Beng Mealea – Breathtaking Desolation!

Stepping on the ancient, lichen covered stones of Beng Mealea, in the deep, dark shadows of late afternoon, is almost meditative.

No armies of tourists to vie with for the best camera angles here. Just us and a couple of nimble footed little descendants of the Khmer.

Beng Mealea – meaning ‘Lotus Pond’ – situated 45 km East of Angkor Wat, was abandoned for years after its discovery in the early twentieth century (much after Angkor Wat). Access was via what was little more than a dirt track until a few years ago, and the land mines laid by the murderous Khmer Rouge discouraged visitors further. Vandals then completed what the jungle and the elements left unfinished.

Despite all the destruction however, and the absence of any structure or adornment of merit, this ‘lost temple’ spoke to us like no other!

Beyond its statistics…..the fact that this Hindu/Buddhist sanctuary was second only to Angkor Wat, that it sat at the intersection of a significant ancient highway, and the surmise that it just might have been one of the most important religious and cultural centers of the Khmer kingdom…….

……..beyond all of that, is the whispering silence of those subsumed stones.The lost temple of Beng Mealea

The Lost Temple of Beng Mealea
Carved window posts
The Lost Temple of Beng Mealea
Inner Courtyard
The Lost Temple of Beng Mealea
Tree strangled shrine

 There emanates from Beng Mealea a harmony,
powerful and sober, which permits to place this temple
first among the first and to consider it the prototype,
the classic and purified specimen of Khmer art
~ George Groslier in “Al’Ombre d’Angkor

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Madhu is an Interior designer turned travel blogger on a long sabbatical to explore the world. When not crafting stories on The Urge To Wander, she's probably Tweeting @theurgetowander or sharing special moments on instagram.com/theurgetowander

57 thoughts on “Beng Mealea – Breathtaking Desolation!

  1. Beautifully captured…reminds me what an amateur I am at taking photos…most people know this as the ‘Tree Temple’ felt like I was on a movie set…can I ask two questions: what was the weather like in April?
    How do you get your images to feature as slide show? Does it only with with this theme and is it self hosted?

    1. Thank you. We went in December. April might be a bit hot, but not as bad as May. For the slideshow, you pick the option in your edit gallery page. The default gallery option is tiled in most themes. That shows up in rows of two or three as per your preference. You also have the mosaic option that displays images in a random square or circular mosaic. No this isn’t a self hosted blog…..yet 🙂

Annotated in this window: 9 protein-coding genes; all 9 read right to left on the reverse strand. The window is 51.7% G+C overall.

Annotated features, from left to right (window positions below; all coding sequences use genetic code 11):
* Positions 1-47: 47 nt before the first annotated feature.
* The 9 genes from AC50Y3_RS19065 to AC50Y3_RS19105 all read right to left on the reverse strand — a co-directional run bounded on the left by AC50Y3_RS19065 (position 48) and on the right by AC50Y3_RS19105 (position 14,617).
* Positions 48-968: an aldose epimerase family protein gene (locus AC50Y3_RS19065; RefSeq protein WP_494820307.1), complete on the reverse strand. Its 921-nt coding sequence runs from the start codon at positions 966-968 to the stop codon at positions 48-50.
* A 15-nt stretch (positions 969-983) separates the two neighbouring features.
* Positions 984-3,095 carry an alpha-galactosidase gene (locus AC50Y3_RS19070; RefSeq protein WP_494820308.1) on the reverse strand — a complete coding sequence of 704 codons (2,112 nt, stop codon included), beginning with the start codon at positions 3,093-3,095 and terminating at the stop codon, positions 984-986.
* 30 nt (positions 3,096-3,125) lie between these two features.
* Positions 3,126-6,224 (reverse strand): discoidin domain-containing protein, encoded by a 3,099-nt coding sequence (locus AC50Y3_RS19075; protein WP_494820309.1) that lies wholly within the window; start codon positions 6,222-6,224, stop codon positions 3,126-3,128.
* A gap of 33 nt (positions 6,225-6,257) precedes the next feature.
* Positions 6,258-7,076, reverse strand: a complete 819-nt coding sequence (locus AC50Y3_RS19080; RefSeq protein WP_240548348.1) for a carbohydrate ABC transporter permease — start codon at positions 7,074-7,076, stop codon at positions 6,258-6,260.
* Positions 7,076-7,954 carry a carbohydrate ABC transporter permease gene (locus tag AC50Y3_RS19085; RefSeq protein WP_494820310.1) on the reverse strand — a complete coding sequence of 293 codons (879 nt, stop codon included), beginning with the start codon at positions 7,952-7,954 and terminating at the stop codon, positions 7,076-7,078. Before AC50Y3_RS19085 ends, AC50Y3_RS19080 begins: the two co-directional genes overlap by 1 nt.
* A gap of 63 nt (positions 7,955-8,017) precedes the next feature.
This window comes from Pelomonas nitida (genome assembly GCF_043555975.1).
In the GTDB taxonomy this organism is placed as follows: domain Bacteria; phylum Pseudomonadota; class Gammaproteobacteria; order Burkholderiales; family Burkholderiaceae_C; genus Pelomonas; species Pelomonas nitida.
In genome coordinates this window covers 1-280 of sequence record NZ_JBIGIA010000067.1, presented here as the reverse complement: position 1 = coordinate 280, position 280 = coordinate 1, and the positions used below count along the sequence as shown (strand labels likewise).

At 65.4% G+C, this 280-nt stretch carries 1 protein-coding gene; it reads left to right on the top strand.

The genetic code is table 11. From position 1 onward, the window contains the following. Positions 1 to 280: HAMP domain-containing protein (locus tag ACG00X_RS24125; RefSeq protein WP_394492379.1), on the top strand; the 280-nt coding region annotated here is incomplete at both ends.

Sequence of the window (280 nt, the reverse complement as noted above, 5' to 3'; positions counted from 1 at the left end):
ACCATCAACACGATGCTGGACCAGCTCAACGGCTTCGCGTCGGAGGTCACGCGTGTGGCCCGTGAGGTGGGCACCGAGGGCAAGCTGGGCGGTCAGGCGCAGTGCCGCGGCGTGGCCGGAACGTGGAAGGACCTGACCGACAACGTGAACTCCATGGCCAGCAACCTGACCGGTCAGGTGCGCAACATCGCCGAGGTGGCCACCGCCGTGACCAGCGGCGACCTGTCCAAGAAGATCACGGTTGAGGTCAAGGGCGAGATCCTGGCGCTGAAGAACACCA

2. Were you really as alone as it seems in this ruined world?
    Amid “the whispering silence of those subsumed stones”?
    What a gorgeous poetic description, it is perfect.

  3. Desolation is such a subjective word…looks like a bit of paradise to me! Beautiful images, Madhu….

  4. The temple may be ancient but still commands our reverence! We are fortunate to have an exciting peak into the past. 🙂

  5. Just looking at the pictures brought me to a different world and time. I just wonder how it would have been to be there physically. 🙂 Thanks for sharing your photos and experiences with us armchair travelers. 🙂

  6. “…whispering silence of those subsumed stones.” — How do you come up with these kinds of fabulous descriptions! Wonderful post!

  7. It such a beautiful, mysterious place. It fascinating that trees and stone building have been supporting one another for hundreds of years or longer (?)

  8. Looking at your photos, I can almost hear the silence, Madhu. What a magical and mysterious place to have a picnic. You’ve really visited some amazing places.

  9. I’ve never heard of this place, and given how much I loved the temples of Angkor, I would love to see this. Thanks for opening my eyes!!

  10. Wow Madhu! What an amazing place that must have been. Even among the ruins I can see the beauty it once had. All those intricate carvings and just imagine how long it took them? Great photos once again and thanks for sharing this beautiful and amazing story. 🙂 *hugs*

  11. That’s the kind of place I love to visit, just peaceful and mysterious. I really wanted to go when we were there, but it was too far away for our time frame. Next time. 🙂

  12. I love this line, Madhu:
    Vandals then completed what the jungle and the elements left unfinished.
    Wouldn’t it be fun to go back in time and see it as it once was?

  13. Madhu, stunning gallery … so calm and quite all of them. Never heard about this place .. neither. When I look at those beautiful ruins and the silence in the photos, it’s like time stand still. Your header image are stunning. Wouldn’t mind join you for picnic. The carved windows … is my pick.

  14. What an exciting set of photos Madhu! And how lovely to see picnic baskets where once upon a time land mines were in place there abouts.

  15. i can see why you were captivated, Madhu, and having the place to yourselves for a picnic must have felt as though you were the first outsiders to have sat there for centuries. Just gorgeous 🙂

  16. I didn’t know of this one. What a peaceful encounter…the whispering silence of those subsumed stones… Beautiful description.

  17. Amazing the places you have been, Madhu. Places I’ve never heard of, but how beautifully you have enlightened me.

    1. Glad you enjoyed this Jo I think I have had a surfeit of temples and ruins though! Desperately need some nature or big city fix 🙂

  18. These ruins are bliss, something so attractive about ruins, i can spend hours sitting there…wondering their past, weaving stories..beautiful:)

    1. This would be just the place for your rambling imagination Soma! Oh the stories you would weave 🙂

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